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    John D Salt

    A piece in this week’s “New Scientist” mentions that “The average soldier is carrying roughly twenty pounds (9 kg) of body armour and eighteen pounds (8 kg) of batteries in the field” according to Gabriel Veith of the Oak Ridge National Laboratory, TN. His team have experimented with adding silica nanoparticles to battery electrolyte, making in shear-thickening (negatively thixotropic, like ooblick or ketchup) and therefore more resistant to bullet impacts.

    For that combined weight of body armour and batteries, 17 kg, one could carry instead an L4 Bren with 6 full magazines, with a Mk IV steel helmet, and still have half a kilo left over for ten Mars bars. Or you could carry helmet, SLR, six mags, two grenades, and a 66mm rocket launcher.

    I am astonished at the figure of 8 kg for batteries for the average soldier, and would have thought it excessive for a regimental signaller. What on earth do you need all those batteries for? Comms, OK, TI, OK, but a quick google tells me I can have the ATNI MARS-HD 384 1.25-5x for a mere £1,715, and the whole thing is less than a kilo — for batteries it uses 4 AAs. The heaviest (rechargeable) AA batteries seem to be a mere 31g, so 8 kg would let you carry over 250 of them.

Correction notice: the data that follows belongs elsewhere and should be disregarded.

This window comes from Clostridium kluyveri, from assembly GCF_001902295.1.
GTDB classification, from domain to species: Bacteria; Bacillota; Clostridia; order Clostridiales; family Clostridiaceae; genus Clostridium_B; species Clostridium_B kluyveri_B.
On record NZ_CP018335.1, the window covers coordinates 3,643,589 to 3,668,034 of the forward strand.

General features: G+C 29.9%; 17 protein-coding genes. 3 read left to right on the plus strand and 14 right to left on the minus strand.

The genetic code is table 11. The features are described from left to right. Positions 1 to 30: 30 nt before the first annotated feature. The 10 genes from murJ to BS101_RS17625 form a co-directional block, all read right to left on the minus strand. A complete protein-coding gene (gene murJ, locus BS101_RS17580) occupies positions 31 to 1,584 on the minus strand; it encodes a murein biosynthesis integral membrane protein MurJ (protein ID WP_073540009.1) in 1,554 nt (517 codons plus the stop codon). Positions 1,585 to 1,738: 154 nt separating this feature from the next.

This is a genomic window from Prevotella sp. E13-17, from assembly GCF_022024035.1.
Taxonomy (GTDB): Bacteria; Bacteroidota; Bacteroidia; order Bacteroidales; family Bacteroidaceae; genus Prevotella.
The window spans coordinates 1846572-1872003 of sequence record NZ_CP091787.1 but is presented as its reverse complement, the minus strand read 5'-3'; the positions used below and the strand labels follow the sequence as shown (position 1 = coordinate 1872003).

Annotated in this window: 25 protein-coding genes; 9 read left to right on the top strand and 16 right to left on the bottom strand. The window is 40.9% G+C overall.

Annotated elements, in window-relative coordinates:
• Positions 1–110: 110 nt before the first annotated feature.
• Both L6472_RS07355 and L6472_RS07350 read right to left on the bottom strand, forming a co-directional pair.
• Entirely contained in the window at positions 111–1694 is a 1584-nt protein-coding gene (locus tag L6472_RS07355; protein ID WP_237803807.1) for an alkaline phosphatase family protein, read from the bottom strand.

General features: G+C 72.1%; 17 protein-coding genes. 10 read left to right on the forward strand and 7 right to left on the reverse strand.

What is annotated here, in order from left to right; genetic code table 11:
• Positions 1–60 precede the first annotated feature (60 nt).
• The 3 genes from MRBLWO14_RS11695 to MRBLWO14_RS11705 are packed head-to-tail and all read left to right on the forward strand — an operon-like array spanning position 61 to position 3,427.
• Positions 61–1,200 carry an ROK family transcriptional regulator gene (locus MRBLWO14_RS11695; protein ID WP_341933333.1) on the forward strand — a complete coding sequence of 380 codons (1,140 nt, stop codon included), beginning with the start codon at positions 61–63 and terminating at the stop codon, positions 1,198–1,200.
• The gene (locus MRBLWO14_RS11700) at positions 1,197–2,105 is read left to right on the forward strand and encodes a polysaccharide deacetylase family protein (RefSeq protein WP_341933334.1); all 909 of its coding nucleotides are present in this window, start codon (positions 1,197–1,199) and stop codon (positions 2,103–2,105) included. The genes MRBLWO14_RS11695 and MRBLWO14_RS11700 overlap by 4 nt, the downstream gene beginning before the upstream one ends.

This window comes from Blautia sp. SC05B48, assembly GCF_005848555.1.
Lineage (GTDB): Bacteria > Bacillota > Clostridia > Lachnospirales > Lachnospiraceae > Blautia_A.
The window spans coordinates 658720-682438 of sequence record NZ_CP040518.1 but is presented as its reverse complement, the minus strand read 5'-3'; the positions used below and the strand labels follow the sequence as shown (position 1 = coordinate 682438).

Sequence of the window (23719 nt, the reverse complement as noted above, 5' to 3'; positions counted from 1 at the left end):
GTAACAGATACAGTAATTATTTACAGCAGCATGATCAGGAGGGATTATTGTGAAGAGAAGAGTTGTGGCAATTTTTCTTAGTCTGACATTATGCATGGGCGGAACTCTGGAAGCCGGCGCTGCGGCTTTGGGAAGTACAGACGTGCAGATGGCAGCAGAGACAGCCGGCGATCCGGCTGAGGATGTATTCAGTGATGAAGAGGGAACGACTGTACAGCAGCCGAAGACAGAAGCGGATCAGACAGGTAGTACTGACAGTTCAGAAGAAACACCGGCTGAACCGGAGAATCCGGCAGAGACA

Apart from a rear-link radio, the only thing I can think of that would need enough electrical power output to demand more than AA batteries, at least until they start issuing tasers or beam weapons, is ECM, and I would have thought that you would not bother with that in “big people’s war”.

    All the best,



    But if you can make your batteries bullet proof and distribute them about your torso, then you can save the 9kg of body armour for even more Mars bars.  Which reminds me, on exercise I would fill my respirator case with chocolate.  This was because it was the only item of kit which fastened using Velcro.  Consequently it was both more secure and easier to open and close than webbing or pockets.

    Less enthusiasm, please. This is Britain.


    Hi John,

    See here for US tech kit (without ECM).  Seems to be in-line with the New Scientist article.

    Here is the current Brit kit list.  If you add the missing comms and ECM kit back in, then it does seem to reach the weights that soldiers were actually carrying.

    All the best






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